06 September 2009

A Brief History of Database Applications

    1. Early Database Applications Using Hierarchical and Network Systems: Many early database applications maintained records in large organzations, such as corporations, universities, hospitals, and banks. In many of these applications, there were large numbers of records of similar structure. One of the main problems with early database systems was the intermixing of conceptual relationships with the physical storage and placement of records on disk. Another shortcoming of early systems was that they provided only programming language interfaces. This made it time-consuming and expensive to implement new queries and transactions, since new programs had to be written, tested, and debugged.
    2. Providing Application Flexibility with Relational Databases : Relational databases were originally proposed to separate the physical storage of data from its conceptual representation and to provide a mathematical foundation for databases. The relational data model also introduced high-level query languages that provided an alternative to programming language interfaces; hence, it was a lot quicker to write new queries. Eventually, relational databases became the dominant type of database systems for traditional database applications. Relational databases now exist on almost all types of computers, from small personal computers to large servers.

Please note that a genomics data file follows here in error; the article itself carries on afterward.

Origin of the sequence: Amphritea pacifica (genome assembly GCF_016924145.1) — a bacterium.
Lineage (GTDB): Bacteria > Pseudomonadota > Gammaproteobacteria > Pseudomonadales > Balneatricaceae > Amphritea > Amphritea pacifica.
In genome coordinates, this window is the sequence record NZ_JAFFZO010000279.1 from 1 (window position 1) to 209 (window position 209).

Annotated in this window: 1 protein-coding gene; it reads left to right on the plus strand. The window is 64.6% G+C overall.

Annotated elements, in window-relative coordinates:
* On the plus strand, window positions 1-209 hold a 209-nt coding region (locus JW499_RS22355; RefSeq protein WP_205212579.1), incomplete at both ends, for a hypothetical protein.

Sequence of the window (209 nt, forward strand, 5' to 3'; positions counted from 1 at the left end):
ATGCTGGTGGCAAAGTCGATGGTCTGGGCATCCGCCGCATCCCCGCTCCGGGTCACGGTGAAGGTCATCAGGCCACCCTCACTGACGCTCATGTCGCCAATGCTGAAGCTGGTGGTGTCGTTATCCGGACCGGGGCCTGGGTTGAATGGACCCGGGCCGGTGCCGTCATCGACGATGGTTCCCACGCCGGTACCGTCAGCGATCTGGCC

3. Object-Oriented Applications and the Need for More Complex Databases : The emergence of object-oriented programming languages in the 1980s and the need to store and share complex-structured objects led to the development of object-oriented databases. Initially, they were considered a competitor to relational databases, since they provided more general data structures. They also incorporated many of the useful object oriented paradigms, such as abstract data types, encapsulation of operations, inheritance, and object identity. However, the complexity of the model and the lack of an early standard contributed to their limited usc. They are now mainly used in specialized applications, such as engineering design, multimedia publishing, and manufacturing systems.
    4. Interchanging Data on the Web for E-Commerce : The World Wide Web provided a large network of interconnected computers. Users can create documents using a Web publishing language, such as HTML (HyperText Markup Language), and store these documents on Web servers where other users (clients) can access them. Documents can be linked together through hvpcrlinks, which are pointers to other documents. A variety of techniques were developed to allow the interchange of data on the Web. Currently, XML (eXtended Markup Language) is considered to be the primary standard for interchanging data among various types of databases and Web pages. XML combines concepts from the models used in document systems with database modeling concepts.
    5. Extending Database Capabilities for New Applications : The success of database systems in traditional applications encouraged developers of other types of applications to attempt to use them. Such applications traditionally used their own specialized file and data structures.

    2 comments:

    1. i copied this for my assignment. thanks

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    2. nice post..visit this for full notes of computer science engineering...http://dbmsenotes.blogspot.in/

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